A broad coalition of diverse groups - including Sears, Roebuck & Co., the National Association of Manufacturers, American Conservation Union, Common Cause and two of Ralph Nader's groups - yesterday endorsed legislation to reduce federal regulation of the airlineindustry.
"Reduced federal control over domestic airline fares and routes is essential to building a stronger air transportation system which serves all segments of the public," members of the coalition said in letters to every senator. "Inflexible an danticompetitive regulaion by the Civil Aeronautics Board raises the cost of air travel to consumers and inhibits the profitability of airlines."
The letter's 11 signers suggested that the issue of airline regulatory reform is a test of the ability and willingness of Congress to deal with the overall issue of regulatory reform, not just airlines.
Legislation to reduce the CAB's hold over the industry has been endorsed by President Carter and has been the subject of extensive hearings by the Senate Aviation Subcommittee which is expected to begin marking up a bill soon. Little has happened in the House so far.
The letter sent yesterday is apparently just the beginning of what many in the coalition said would be an extensive lobbying effort on behalf of the legislation.
Many members of the coalition yesterday expressed surpris and pleasure that they were able to get together. "There is some amount of culture shock, but we do all agree on this issue," said Tim Rich, a spokesman for Sears.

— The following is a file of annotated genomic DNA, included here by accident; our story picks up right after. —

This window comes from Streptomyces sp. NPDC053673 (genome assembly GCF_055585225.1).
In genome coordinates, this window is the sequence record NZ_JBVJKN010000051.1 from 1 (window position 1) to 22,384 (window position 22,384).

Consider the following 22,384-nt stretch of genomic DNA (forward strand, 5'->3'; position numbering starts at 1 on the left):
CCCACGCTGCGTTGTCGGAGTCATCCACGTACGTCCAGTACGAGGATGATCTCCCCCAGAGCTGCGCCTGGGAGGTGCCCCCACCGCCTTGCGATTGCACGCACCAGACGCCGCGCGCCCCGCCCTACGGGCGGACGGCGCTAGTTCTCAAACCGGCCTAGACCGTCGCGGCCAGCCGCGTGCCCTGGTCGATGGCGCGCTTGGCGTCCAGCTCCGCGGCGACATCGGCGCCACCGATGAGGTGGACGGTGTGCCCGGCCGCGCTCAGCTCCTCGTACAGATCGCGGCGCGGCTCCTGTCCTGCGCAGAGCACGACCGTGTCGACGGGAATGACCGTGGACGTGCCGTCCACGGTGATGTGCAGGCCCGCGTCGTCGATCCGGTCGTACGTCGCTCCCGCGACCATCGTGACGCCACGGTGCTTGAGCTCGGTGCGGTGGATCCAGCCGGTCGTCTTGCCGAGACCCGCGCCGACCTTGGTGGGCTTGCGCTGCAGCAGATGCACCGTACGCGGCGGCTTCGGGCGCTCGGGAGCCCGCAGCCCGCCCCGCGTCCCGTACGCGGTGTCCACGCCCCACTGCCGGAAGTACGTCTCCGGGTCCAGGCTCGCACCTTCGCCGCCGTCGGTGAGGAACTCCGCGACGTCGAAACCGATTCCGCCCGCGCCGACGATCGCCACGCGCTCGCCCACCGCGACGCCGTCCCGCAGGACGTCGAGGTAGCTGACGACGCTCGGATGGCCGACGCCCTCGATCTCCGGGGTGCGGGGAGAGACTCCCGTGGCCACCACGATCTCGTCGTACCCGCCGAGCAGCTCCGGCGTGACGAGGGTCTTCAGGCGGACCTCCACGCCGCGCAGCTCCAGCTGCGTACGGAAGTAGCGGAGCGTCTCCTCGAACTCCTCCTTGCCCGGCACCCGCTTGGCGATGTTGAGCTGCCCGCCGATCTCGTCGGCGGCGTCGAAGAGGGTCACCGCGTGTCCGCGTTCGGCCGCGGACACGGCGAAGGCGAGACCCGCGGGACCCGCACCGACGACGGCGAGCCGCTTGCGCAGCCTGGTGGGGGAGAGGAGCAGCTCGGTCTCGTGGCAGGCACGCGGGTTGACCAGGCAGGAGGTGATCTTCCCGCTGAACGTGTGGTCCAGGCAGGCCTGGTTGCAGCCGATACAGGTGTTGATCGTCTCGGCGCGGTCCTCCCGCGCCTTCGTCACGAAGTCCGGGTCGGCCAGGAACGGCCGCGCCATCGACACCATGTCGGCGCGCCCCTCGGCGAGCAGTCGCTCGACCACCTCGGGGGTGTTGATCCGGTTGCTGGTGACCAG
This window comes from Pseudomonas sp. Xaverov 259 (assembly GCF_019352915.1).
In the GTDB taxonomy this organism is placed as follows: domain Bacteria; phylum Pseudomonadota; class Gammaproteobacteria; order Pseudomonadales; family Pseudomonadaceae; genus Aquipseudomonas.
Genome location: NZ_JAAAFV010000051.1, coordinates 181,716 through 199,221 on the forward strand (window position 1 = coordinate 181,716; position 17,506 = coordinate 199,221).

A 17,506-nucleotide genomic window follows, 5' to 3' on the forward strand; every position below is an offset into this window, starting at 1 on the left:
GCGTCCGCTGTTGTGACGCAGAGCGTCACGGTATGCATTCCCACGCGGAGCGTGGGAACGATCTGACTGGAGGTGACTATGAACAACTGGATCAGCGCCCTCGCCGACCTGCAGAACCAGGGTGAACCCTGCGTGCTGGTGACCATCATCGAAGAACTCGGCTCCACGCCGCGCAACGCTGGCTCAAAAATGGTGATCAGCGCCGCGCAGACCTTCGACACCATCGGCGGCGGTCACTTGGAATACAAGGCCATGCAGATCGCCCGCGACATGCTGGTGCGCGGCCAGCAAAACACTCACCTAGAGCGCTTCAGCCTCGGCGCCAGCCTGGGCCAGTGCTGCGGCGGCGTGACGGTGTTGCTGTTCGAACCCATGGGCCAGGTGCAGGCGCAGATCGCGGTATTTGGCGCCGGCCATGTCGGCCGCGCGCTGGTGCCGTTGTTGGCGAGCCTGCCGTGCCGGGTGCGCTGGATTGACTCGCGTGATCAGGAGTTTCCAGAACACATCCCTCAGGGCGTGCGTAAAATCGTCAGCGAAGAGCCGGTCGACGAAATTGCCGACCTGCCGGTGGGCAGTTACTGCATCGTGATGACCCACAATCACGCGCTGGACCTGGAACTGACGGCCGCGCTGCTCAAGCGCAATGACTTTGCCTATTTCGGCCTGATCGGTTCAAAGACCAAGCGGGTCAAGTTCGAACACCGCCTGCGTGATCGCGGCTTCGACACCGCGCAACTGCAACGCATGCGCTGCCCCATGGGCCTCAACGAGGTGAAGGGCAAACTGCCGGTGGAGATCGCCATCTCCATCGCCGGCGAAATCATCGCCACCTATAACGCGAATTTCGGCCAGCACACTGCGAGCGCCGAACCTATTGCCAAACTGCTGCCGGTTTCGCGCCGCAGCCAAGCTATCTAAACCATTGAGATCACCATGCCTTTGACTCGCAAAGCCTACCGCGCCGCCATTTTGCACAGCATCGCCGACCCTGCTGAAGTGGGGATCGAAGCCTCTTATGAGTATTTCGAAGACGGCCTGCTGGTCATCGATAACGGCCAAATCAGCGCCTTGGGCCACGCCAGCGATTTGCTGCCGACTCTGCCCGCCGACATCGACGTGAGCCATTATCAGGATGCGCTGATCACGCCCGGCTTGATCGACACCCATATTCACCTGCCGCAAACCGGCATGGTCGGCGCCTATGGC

He nonted that Sears generally has supported deregulation efforts in transportation - especially railroads - and though they have "no direct immediate economic interest" in airline regulation," the principles are the same.
"In the course of the years, all of these groups have developed similar positions on this one issue, so the coalition is a pretty natural development," Rich said.
Tim Engel, research director of the American Conservative Union, yesterday said his group plans to send out mailings to the membership and to distribute fliers to travelers at airports, as well as to lobby on the Hill. "The senators have been deluged with mailings from the airlines and their unions," he said. "I don't think they know much about broad support there is for this measure and we hope to show them."
Other signers of the letter were officials of the American Association of Retired Persons, Public Interest Economics Group, Congress Watch, Aviation Consumer Action Project; National Taxpayers Union, National Consumers Congress and the Cooperative League of the U.S.A.